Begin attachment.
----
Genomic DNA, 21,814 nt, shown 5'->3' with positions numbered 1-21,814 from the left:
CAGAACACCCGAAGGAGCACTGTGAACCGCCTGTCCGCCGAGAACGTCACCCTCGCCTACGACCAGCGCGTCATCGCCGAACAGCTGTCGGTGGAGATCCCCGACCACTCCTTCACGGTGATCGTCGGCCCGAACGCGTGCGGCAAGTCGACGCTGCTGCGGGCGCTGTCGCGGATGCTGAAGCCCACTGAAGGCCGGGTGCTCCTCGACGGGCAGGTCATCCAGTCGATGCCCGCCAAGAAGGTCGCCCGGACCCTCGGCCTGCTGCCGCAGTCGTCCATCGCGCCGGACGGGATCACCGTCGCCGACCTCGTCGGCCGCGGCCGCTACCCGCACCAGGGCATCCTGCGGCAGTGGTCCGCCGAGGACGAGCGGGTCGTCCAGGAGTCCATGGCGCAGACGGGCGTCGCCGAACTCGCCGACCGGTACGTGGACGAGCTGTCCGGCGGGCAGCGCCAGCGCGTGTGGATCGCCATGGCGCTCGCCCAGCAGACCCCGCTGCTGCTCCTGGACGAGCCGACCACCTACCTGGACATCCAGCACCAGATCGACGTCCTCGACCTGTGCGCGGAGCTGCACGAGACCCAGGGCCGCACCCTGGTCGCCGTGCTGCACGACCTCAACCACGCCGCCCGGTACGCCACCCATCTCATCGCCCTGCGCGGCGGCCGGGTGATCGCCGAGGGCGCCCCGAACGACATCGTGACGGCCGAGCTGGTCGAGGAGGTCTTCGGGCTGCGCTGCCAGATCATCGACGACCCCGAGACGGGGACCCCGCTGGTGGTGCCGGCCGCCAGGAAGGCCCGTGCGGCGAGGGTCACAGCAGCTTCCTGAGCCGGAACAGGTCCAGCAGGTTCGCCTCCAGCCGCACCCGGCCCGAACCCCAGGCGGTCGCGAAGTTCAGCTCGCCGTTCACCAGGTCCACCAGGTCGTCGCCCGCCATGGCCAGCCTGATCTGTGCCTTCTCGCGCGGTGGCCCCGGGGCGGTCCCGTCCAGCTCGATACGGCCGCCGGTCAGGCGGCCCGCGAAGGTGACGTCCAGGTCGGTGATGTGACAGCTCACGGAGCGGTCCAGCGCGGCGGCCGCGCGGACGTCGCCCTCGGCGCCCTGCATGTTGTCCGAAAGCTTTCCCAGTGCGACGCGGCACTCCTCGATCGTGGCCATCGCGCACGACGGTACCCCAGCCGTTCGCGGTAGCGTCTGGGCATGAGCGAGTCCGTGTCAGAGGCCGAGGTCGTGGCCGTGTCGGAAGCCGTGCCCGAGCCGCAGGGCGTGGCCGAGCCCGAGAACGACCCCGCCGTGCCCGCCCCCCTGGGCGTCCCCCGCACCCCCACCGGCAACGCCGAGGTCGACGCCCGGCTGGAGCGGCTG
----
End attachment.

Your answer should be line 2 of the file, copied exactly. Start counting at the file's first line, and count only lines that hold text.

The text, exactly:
CAGAACACCCGAAGGAGCACTGTGAACCGCCTGTCCGCCGAGAACGTCACCCTCGCCTACGACCAGCGCGTCATCGCCGAACAGCTGTCGGTGGAGATCCCCGACCACTCCTTCACGGTGATCGTCGGCCCGAACGCGTGCGGCAAGTCGACGCTGCTGCGGGCGCTGTCGCGGATGCTGAAGCCCACTGAAGGCCGGGTGCTCCTCGACGGGCAGGTCATCCAGTCGATGCCCGCCAAGAAGGTCGCCCGGACCCTCGGCCTGCTGCCGCAGTCGTCCATCGCGCCGGACGGGATCACCGTCGCCGACCTCGTCGGCCGCGGCCGCTACCCGCACCAGGGCATCCTGCGGCAGTGGTCCGCCGAGGACGAGCGGGTCGTCCAGGAGTCCATGGCGCAGACGGGCGTCGCCGAACTCGCCGACCGGTACGTGGACGAGCTGTCCGGCGGGCAGCGCCAGCGCGTGTGGATCGCCATGGCGCTCGCCCAGCAGACCCCGCTGCTGCTCCTGGACGAGCCGACCACCTACCTGGACATCCAGCACCAGATCGACGTCCTCGACCTGTGCGCGGAGCTGCACGAGACCCAGGGCCGCACCCTGGTCGCCGTGCTGCACGACCTCAACCACGCCGCCCGGTACGCCACCCATCTCATCGCCCTGCGCGGCGGCCGGGTGATCGCCGAGGGCGCCCCGAACGACATCGTGACGGCCGAGCTGGTCGAGGAGGTCTTCGGGCTGCGCTGCCAGATCATCGACGACCCCGAGACGGGGACCCCGCTGGTGGTGCCGGCCGCCAGGAAGGCCCGTGCGGCGAGGGTCACAGCAGCTTCCTGAGCCGGAACAGGTCCAGCAGGTTCGCCTCCAGCCGCACCCGGCCCGAACCCCAGGCGGTCGCGAAGTTCAGCTCGCCGTTCACCAGGTCCACCAGGTCGTCGCCCGCCATGGCCAGCCTGATCTGTGCCTTCTCGCGCGGTGGCCCCGGGGCGGTCCCGTCCAGCTCGATACGGCCGCCGGTCAGGCGGCCCGCGAAGGTGACGTCCAGGTCGGTGATGTGACAGCTCACGGAGCGGTCCAGCGCGGCGGCCGCGCGGACGTCGCCCTCGGCGCCCTGCATGTTGTCCGAAAGCTTTCCCAGTGCGACGCGGCACTCCTCGATCGTGGCCATCGCGCACGACGGTACCCCAGCCGTTCGCGGTAGCGTCTGGGCATGAGCGAGTCCGTGTCAGAGGCCGAGGTCGTGGCCGTGTCGGAAGCCGTGCCCGAGCCGCAGGGCGTGGCCGAGCCCGAGAACGACCCCGCCGTGCCCGCCCCCCTGGGCGTCCCCCGCACCCCCACCGGCAACGCCGAGGTCGACGCCCGGCTGGAGCGGCTG